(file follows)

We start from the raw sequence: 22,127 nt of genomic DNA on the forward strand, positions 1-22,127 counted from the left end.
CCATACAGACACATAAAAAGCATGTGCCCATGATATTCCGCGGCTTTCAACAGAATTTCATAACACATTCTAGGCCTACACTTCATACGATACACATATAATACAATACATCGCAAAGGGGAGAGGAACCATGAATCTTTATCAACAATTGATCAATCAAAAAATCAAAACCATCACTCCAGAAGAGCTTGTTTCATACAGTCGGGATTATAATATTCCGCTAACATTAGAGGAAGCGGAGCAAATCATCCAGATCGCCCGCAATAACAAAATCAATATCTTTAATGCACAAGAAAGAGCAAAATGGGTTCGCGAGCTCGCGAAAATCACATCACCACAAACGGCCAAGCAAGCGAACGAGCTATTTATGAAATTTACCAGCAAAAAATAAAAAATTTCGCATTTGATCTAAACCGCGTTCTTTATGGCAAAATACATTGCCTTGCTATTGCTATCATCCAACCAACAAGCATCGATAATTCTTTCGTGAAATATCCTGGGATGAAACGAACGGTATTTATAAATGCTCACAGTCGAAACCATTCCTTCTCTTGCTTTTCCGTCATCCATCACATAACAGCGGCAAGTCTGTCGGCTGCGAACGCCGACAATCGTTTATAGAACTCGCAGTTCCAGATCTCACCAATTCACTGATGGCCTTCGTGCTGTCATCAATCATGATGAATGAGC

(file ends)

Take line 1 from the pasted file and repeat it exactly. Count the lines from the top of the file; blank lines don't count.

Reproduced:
We start from the raw sequence: 22,127 nt of genomic DNA on the forward strand, positions 1-22,127 counted from the left end.